Oil prices have fallen significantly in the past week on concerns that the new Omicron variant of COVID-19 could impact on demand.

However, don’t bet that prices will continue falling significantly as there are a number of factors that could keep the Brent crude benchmark around its current price of US$74.25 per barrel.

First is the colder-than-expected start to winter that everyone in Europe (and possibly Asia) has been dreading.

This has already started sapping the far lower-than-average volumes of gas in storage, sending future prices for gas delivered in January 2022 via the Dutch Title Transfer Facility up from a recent low of €65 per megawatt-hour (MWh) a month ago to more than €93/MWh.

Reuters added that market expectations that Russia would start large-scale gas deliveries to Europe via existing pipelines and the newly completed Nord Stream 2 have not panned out either.

Some forecasters are already predicting that European gas inventories could be completely wiped out and if recent history is anything to go by could see a mad scramble for oil to help power electrical generation.

To top it off, lower oil prices are also likely to cause OPEC to cease its policy of gradual crude supply increases to curtail any further reductions in how much they are receive for every barrel of oil.

Taken together, it is far more likely that we will see oil prices climb, especially if Europe and other parts of the Northern Hemisphere experiences sustained colder than normal temperatures throughout the rest of winter.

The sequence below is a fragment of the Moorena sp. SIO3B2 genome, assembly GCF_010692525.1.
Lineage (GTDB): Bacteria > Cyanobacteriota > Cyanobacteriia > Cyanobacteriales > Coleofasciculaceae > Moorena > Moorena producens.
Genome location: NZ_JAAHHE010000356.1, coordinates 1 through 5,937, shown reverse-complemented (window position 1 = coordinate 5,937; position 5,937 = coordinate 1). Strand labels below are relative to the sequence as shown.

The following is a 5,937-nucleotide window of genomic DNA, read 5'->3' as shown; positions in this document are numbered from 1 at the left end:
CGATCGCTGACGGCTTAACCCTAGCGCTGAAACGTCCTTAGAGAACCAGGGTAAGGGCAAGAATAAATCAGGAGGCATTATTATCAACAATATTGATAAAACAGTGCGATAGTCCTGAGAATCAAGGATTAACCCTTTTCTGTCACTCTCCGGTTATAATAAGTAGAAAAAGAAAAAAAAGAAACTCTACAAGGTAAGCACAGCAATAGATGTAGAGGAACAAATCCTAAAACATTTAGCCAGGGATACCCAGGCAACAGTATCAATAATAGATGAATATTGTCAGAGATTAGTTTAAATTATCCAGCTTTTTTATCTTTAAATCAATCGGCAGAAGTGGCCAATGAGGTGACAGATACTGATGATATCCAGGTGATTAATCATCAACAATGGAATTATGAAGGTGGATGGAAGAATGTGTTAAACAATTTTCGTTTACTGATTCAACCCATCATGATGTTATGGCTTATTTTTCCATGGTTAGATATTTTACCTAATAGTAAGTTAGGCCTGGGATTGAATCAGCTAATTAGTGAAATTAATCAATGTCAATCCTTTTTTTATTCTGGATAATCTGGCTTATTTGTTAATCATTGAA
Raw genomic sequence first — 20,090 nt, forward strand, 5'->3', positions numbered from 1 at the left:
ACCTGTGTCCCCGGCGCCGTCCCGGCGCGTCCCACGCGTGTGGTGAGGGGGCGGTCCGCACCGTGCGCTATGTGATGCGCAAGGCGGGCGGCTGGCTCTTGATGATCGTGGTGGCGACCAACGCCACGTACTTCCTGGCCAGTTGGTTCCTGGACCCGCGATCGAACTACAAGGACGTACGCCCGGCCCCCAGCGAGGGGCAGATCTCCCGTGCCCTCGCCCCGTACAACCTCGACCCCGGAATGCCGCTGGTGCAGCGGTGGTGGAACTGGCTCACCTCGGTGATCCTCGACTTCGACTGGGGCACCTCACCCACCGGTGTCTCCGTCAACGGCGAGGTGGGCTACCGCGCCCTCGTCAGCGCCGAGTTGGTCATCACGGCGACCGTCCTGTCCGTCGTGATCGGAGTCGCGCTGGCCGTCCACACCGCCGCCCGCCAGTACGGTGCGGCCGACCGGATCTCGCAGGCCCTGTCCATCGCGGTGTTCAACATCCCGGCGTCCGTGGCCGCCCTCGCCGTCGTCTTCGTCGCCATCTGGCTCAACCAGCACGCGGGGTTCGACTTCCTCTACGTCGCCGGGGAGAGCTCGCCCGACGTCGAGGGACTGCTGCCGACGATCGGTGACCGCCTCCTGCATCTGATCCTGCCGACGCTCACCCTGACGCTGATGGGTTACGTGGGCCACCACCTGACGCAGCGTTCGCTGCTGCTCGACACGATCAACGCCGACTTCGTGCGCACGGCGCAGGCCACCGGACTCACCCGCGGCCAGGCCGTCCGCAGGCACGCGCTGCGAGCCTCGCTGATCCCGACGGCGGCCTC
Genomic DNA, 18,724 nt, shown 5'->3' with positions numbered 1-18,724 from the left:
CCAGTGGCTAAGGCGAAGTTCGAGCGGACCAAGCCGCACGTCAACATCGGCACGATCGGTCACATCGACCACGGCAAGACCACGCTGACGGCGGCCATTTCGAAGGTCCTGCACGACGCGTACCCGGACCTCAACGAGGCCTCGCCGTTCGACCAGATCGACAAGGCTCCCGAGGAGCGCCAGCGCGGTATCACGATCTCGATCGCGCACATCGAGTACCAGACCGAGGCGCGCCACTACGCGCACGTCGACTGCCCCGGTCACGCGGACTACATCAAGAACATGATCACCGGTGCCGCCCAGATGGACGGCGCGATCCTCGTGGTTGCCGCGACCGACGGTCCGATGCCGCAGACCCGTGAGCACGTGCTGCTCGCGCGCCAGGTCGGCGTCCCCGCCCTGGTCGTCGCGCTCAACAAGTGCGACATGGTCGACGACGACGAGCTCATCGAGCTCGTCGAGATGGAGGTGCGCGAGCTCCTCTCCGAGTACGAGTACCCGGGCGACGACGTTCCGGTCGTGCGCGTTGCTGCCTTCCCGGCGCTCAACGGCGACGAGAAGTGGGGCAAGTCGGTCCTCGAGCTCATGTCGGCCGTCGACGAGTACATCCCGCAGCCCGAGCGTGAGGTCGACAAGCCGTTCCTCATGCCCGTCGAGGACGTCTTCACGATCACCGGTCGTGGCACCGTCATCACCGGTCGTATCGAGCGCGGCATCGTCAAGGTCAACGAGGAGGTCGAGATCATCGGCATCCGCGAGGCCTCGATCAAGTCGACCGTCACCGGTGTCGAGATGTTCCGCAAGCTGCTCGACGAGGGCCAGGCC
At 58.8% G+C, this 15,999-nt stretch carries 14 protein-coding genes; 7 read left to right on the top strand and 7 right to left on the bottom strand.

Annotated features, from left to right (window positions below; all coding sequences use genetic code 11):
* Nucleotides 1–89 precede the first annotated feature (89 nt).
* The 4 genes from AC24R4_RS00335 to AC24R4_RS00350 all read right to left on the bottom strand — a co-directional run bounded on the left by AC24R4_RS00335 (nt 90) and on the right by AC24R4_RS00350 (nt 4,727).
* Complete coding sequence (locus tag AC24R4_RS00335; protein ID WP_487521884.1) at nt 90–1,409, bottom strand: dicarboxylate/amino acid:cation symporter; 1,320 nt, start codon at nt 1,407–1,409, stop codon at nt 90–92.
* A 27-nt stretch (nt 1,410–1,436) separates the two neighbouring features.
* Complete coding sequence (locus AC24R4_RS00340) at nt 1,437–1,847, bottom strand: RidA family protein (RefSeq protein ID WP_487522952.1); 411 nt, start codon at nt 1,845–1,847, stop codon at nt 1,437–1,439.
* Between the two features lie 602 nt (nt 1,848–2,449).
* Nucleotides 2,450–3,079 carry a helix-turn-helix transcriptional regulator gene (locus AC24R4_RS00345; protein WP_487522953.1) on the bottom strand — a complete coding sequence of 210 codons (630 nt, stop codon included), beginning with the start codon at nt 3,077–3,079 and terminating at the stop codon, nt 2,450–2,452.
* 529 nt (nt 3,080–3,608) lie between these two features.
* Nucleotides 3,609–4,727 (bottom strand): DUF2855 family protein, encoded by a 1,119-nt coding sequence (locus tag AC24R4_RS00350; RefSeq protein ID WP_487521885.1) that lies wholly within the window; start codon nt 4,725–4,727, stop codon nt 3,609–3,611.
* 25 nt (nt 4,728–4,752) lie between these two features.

States leading renewable push

Meanwhile, a study by the World Wide Fund for Nature has found – to no one’s surprise – that the Australian Federal Government has lagged behind all states and territories in moving towards clean energy.

That would been obvious to anyone paying attention to the government and its rhetoric about the gas-led recovery.

The study found that Tasmania led the push, scoring 61 out of 100 for its policies, which include a class-leading renewable energy target of 200% by 2040.

Second place was taken out by New South Wales for pushing green hydrogen and taking steps to decarbonise its transport and industrial sectors.

Predictably, a spokesperson for Federal Energy and Emissions Reduction Minister Angus Taylor defended the scale of the government’s investment, saying the WWF report failed to recognise initiatives such as its $464m “clean” hydrogen hubs program, which includes blue hydrogen.

Somewhat more encouragingly, the spokesperson added that the government supported every priority project identified by the AEMO’s 2020 integrated system plan and was investing more in pumped hydro and batteries than every Australian jurisdiction combined.